by Toni de Bonneval
When I was six, I gave up on the God stuff. My sister and I sat, knees clutched. We looked out from the stoop of Dad’s summer cabin, through the clearing to the far side of the valley, to a crouch of blue hills. “Faith can move mountains,” the priest said in the drafty church in the valley. In the kitchen, Dad made scrambled eggs. We sat on the stoop.
“Move.” We were polite, a request. They didn’t. “Move,” this time not so polite. We waited, but the hills didn’t get up, didn’t galumph in all their blueness up the cleared swale from their place to ours.
“Breakfast, girls.” We stood. A final shout, a challenge, “Move.”
After breakfast we went out back to work on our hole to China. We didn’t really believe that. If China was just below us on the other side of the world then people were either standing on their heads or they’d be dropping off.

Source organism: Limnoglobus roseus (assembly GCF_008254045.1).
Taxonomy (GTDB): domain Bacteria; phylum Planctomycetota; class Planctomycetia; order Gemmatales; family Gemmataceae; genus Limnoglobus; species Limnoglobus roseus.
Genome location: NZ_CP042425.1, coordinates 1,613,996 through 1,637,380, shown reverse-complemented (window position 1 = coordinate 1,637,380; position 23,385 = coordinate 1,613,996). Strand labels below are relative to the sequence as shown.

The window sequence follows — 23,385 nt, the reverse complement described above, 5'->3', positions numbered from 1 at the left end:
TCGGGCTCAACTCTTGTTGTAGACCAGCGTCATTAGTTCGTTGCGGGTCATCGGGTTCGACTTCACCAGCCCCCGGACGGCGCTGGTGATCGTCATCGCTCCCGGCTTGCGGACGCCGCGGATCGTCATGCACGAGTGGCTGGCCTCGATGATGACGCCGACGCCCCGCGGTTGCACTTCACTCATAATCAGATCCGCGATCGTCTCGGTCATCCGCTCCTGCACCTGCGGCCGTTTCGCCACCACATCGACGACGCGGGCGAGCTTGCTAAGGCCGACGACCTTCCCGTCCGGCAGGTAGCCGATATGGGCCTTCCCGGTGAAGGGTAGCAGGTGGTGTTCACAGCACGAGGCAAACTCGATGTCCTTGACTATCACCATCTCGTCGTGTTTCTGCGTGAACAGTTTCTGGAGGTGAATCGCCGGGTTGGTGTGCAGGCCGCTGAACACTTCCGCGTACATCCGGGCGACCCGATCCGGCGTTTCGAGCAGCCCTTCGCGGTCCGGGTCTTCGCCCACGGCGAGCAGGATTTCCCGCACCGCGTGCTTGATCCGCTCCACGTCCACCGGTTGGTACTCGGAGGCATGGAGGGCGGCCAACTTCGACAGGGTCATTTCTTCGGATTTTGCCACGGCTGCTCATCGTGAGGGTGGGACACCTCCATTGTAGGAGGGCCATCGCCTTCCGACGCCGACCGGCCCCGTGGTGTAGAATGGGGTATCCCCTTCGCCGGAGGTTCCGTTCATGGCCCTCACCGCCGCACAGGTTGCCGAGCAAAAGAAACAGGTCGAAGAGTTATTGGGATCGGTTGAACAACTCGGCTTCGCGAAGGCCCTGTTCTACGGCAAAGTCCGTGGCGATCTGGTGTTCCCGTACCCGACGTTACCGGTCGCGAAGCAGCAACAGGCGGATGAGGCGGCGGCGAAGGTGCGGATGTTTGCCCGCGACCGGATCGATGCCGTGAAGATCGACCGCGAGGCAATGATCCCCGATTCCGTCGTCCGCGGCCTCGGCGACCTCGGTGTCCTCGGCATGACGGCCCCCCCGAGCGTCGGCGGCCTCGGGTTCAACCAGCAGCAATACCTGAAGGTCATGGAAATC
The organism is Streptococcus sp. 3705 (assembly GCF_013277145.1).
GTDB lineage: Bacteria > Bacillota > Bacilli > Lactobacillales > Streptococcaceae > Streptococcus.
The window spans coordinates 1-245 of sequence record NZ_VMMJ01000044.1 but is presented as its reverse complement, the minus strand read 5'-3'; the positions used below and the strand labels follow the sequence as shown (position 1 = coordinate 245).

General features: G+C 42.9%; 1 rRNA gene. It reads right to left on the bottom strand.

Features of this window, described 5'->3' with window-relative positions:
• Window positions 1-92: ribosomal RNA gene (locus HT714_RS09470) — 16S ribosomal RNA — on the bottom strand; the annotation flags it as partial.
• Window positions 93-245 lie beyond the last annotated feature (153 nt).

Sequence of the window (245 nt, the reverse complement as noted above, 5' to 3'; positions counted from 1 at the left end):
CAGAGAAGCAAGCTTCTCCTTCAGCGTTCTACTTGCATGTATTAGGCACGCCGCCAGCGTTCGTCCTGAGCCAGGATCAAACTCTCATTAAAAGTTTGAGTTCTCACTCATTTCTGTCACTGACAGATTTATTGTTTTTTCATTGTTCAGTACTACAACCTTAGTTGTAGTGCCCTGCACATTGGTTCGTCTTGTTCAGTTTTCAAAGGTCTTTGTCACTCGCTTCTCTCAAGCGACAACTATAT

The still air encloses. The trees are motionless. I’m frightened when that happens. The nothingness. A young plant stirs, tosses its leaves in childish glee. The aspen giggles, while the white birch bows. The old oak doffs its topmost branch. The hemlock shrugs its dolor and observes. I close my eyes and hear the shush of tiptoes in the uncut grass.